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Global oil production almost back to pre-pandemic levels

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According to new estimates from the US Energy Information Administration (EIA), the global production of crude oil is now back to within 1% of the level seen just before the COVID-19 pandemic.

The EIA estimates that global production of liquid fuels averaged 99.5 million barrels per day in May this year, just shy of the figure in March 2020. Nevertheless, it expects the considerable geopolitical uncertainty and low crude inventories to keep the oil price relatively high.

In the US – where companies like ExxonMobil, the energy company behind the Mobil industrial lubricant range, have been ramping up production in the Permian Basin – the EIA estimates that production of liquid fuels is within 3% of its January 2020 record high. It also believes that production in OPEC countries is already back to pre-pandemic levels. On top of this, OPEC has announced larger-than-expected production increases for July and August, which should take its total production to the highest since the second quarter of 2019.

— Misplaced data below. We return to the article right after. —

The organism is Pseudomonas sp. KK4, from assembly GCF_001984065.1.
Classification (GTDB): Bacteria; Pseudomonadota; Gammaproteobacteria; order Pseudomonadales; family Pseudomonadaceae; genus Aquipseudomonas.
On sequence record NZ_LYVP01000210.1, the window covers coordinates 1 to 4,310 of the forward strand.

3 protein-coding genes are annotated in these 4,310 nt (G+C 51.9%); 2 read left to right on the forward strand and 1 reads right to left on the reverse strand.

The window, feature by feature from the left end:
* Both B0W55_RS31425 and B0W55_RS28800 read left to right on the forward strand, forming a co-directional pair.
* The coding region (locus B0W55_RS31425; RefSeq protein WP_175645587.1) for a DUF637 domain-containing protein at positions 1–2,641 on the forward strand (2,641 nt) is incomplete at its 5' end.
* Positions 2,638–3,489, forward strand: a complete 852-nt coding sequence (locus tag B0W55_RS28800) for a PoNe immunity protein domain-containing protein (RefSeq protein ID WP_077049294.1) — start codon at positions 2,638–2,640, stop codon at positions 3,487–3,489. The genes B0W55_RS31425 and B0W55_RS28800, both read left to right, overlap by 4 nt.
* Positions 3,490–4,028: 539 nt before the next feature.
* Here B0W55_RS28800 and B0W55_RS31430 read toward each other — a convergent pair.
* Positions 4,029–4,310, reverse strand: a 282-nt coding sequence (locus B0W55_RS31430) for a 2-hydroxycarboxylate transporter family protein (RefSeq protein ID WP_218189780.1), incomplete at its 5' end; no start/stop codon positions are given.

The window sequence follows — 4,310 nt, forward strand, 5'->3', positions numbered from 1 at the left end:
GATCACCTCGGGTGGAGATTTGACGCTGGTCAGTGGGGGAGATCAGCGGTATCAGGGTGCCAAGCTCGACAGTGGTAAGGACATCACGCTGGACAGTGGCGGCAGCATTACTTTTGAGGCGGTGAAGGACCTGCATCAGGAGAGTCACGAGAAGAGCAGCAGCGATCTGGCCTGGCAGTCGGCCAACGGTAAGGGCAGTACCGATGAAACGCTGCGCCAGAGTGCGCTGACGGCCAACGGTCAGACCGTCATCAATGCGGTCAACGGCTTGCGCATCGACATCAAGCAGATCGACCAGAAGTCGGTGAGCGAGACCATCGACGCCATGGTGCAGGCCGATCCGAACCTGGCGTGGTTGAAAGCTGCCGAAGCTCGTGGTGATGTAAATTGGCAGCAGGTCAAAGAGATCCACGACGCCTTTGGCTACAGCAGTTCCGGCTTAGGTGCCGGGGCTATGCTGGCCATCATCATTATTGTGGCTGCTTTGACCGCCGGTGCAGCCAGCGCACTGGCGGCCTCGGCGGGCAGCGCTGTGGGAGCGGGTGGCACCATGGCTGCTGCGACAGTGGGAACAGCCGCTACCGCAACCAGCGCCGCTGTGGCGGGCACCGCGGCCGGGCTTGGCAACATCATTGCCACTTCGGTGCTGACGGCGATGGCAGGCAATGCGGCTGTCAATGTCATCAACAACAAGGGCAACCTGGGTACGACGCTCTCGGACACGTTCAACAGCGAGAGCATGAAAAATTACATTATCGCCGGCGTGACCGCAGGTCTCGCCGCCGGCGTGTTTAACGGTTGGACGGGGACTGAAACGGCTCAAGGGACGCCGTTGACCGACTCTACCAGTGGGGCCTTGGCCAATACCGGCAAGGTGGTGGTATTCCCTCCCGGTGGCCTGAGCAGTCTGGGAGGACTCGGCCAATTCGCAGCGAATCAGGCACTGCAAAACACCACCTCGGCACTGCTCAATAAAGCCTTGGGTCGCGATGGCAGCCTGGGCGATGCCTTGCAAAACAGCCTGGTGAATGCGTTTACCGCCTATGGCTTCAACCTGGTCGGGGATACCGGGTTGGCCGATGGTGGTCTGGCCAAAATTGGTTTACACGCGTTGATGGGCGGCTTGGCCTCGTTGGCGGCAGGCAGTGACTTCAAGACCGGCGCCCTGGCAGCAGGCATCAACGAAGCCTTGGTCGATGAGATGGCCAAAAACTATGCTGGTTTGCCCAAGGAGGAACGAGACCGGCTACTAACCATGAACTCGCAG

The EIA also made some price forecasts, albeit with some caveats:

“Current oil inventory levels are low, which amplifies the potential for oil price volatility. Actual price outcomes will largely depend on the degree to which existing sanctions imposed on Russia, any potential future sanctions, and independent corporate actions affect Russia’s oil production or the sale of Russia’s oil in the global market.”

The organisation currently expects Brent Crude spot prices to average $108 per barrel in the latter half of this year, before dropping to $97 per barrel next year.

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